Clarkston Consulting https://www.facebook.com/ClarkstonConsulting https://twitter.com/Clarkston_Inc https://www.linkedin.com/company/clarkston-consulting http://plus.google.com/112636148091952451172 https://www.youtube.com/user/ClarkstonInc
Skip to content

Deriving Advanced Analytics from Flawed Data Sets

Self-service analytics and business intelligence (BI) investments have been an important step in advanced analytics maturity, granting entire organizations freedom to explore operating data rather than creating a bottleneck of information within the analytics team. However, self-service reports don’t guarantee access to the insights that really drive progress; as data volumes grow, throwing more data at business users will only make it more difficult to uncover the important, and often intricate, patterns within the data.

By leveraging advanced analytics and machine learning techniques, data scientists can unveil those patterns to provide recommendations and next best actions more efficiently than business users.  Many companies have attempted to reap the benefits of analytics in the past with their existing data and have fallen short, and the assumption is usually that they don’t have enough data or the right data to tackle advanced analytics.

As with any challenging business problem, the first step is to develop a focused problem statement. Once your problem is clear, identify what data is available and what may be missing. Many teams get to this point and decide that there is not enough data for advanced analytics, so they abandon their analytics projects before they ever started.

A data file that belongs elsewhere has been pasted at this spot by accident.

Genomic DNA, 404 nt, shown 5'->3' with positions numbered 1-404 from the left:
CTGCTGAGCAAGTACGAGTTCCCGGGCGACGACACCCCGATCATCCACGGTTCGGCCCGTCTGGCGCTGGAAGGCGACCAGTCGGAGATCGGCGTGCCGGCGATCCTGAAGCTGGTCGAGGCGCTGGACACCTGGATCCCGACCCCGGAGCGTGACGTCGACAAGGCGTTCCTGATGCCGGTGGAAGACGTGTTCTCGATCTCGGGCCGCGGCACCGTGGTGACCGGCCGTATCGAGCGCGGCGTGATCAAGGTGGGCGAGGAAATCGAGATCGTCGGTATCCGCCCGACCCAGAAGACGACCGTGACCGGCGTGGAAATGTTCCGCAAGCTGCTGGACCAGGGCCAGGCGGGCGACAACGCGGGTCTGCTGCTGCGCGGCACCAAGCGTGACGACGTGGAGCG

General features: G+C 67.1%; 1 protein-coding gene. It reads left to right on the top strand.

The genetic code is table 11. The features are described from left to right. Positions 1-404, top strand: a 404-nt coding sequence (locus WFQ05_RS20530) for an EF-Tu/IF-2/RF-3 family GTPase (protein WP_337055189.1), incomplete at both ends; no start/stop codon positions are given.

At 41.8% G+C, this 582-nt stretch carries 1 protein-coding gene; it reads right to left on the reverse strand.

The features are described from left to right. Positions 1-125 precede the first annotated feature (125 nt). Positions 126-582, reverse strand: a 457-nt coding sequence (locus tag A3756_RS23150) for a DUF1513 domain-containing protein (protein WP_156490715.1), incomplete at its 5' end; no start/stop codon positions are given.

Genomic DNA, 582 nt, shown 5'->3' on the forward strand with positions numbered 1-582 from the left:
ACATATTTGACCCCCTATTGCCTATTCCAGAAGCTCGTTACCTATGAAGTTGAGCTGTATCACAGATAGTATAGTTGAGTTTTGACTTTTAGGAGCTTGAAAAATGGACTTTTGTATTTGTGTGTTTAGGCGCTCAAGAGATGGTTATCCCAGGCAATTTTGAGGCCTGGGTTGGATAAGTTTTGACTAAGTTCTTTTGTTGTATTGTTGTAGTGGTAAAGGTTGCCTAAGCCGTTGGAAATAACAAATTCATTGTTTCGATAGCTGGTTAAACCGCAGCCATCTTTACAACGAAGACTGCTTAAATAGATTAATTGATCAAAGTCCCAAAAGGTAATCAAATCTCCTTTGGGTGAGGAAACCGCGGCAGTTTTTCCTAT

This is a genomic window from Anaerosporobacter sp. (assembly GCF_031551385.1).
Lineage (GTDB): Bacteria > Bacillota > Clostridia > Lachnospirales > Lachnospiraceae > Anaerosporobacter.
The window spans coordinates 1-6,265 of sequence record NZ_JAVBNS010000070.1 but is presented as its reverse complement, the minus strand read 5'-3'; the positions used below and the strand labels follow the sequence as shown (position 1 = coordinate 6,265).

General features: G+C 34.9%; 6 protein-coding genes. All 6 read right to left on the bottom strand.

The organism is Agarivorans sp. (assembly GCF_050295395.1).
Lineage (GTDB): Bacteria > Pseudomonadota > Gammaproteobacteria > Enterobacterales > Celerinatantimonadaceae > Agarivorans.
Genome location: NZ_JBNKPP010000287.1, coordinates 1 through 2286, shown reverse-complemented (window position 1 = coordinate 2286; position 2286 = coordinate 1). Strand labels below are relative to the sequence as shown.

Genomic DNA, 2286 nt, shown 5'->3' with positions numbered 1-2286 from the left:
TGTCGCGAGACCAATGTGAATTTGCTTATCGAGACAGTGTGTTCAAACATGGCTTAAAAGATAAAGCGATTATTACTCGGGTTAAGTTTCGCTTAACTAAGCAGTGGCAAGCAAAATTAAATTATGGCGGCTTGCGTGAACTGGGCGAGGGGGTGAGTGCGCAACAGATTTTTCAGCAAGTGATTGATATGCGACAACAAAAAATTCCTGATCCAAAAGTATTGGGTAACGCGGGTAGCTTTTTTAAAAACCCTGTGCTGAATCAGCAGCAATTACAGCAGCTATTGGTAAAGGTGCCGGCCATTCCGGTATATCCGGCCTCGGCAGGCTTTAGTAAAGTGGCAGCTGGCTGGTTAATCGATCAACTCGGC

Companies can use their existing data, even if flawed, and avoid getting stuck using these tips.

Generate New Attributes

If there’s a disconnect between the data available and the desired analytical results, consider developing attributes that describe the relationships between various data characteristics. These newly developed attributes often provide a more meaningful and influential variable to your analytics or modeling. For example, transform a transactional invoice history data set into a customer profile by creating attributes like number of days between invoices and average sales per invoice.

Pro Tip: Make sure the data feeding the model is pertinent to the problem statement. Business users should identify the use case to ensure that the provided data is as relevant as possible. This may require a new column, generated from the combination of other components of the data set.